Buildings, Bundle Up!

Many facilities are standing empty or are only partially in use due to the pandemic, but that doesn’t mean they are exempt from the effects of winter weather. Proper care and maintenance strategies can drastically reduce the wear and tear inflicted on property by winter conditions and can go a long way towards preventing costly property damage claims.

Each organization should have an established plan for winter weatherization tailored to the needs of their facilities. Plans should include a system of thorough and efficient checks that are completed well in advance of winter weather. Location-specific checklists that are completed before a certain deadline are a great way to get started. Consider using the following list to develop your essential winter weather preparation plan or to augment a plan that is already in place.

Facility Exteriors

This is often the first item that comes to mind regarding winter weather preparation, as it is the first to be affected by outdoor conditions and often bears the brunt of most seasonal wear and tear.

Building Envelope

Defects in the building exterior, or “envelope,” can allow heat to escape in colder months, resulting in costly heating bills, and possibly create places where leaks and other damage may occur.


Water damage and collapse are serious threats to roofs. Before winter hits:


Gutters may be as mundane as it gets, but they are crucial systems for protecting roofs and facilities from water damage. Properly functioning gutters divert seasonal precipitation down established channels in ways that reduce the likelihood of erosion, seepage, and other types of damage.

Entrances and Exits

These are usually the biggest culprits for letting outdoor conditions indoors, frequently letting in gusts of cold air into facilities, and primary locations for tracked in snow and ice on floors.

Facility Interiors

Though interiors are less obviously impacted by winter weather than exteriors, they can still sustain damage due to winter conditions if not properly maintained. Inspect and conduct maintenance repairs on all of the following systems before winter sets in:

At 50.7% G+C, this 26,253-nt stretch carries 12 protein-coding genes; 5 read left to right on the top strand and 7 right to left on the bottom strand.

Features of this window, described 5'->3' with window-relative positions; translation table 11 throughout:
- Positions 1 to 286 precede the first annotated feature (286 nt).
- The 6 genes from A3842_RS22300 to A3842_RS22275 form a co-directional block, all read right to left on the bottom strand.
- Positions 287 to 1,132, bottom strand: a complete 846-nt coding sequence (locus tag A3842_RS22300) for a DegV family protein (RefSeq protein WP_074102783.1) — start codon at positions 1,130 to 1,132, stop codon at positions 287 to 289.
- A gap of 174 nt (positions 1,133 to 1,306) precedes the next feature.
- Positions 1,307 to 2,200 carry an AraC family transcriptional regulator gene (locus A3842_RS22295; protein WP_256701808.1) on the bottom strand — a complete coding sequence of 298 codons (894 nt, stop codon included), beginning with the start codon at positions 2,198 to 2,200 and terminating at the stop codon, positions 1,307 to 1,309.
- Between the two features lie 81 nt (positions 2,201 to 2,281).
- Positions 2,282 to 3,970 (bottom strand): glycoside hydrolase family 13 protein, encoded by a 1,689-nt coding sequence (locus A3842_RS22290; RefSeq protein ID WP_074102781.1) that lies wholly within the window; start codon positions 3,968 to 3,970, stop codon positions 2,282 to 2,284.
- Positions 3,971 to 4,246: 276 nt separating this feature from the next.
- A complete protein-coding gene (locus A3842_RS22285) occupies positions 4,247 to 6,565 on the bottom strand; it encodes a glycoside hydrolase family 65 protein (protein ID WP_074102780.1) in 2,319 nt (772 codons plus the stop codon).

Power Systems

The likelihood of weather-related power incidents increases during winter months. Take the following steps to prepare:

Walking Surfaces

Slips, trips, and falls are one of the most common and costly liability claims and are at a higher likelihood of occurring in winter. Consider the following to ensure your sidewalks, curbs, parking lots, and other walking surfaces do not become the location of an incident.

Snow and Ice Removal

It is important to inspect all walkways for cracks, holes, crumbling edges, and other defects so that they can be repaired before they become covered with snow and ice. If left unaddressed, these elements can become even more hazardous because conditions will be slick and pedestrians will not be able to see them. It is also recommended to have procedures in place to address the following tasks once snow and ice set in:


Each year hundreds of preventable deaths and injuries result from winter conditions. Frostbite, hypothermia, and heart attacks (frequently due to over-exertion from shoveling snow) are not uncommon, in addition to the myriad injuries that can result from a slip, trip, or fall incident. Implement any measures needed to protect employees from these risks this winter, especially if staff must perform work outdoors.


Closing Thoughts

As a final note, develop protocols to ensure buildings are receiving adequate heat, especially those standing vacant or temporarily vacant over a period of several days, and that there are procedures in place for proper response to winter storms and periods of extreme cold. It’s not just people that need to bundle up in winter months! If you have any questions regarding this material, please contact your broker or risk manager. Information for this article was obtained from the following sources:

Winter Facility Preparation Checklist

6 Ways To Prepare Your Facility For Winter

Six Steps to Prepare Your Facility for Winter

Tribal Risk Management: Winter Loss Control Tips

The Hard, Cold facts of Winter Loss Prevention

National Weather Service Winter Safety Tips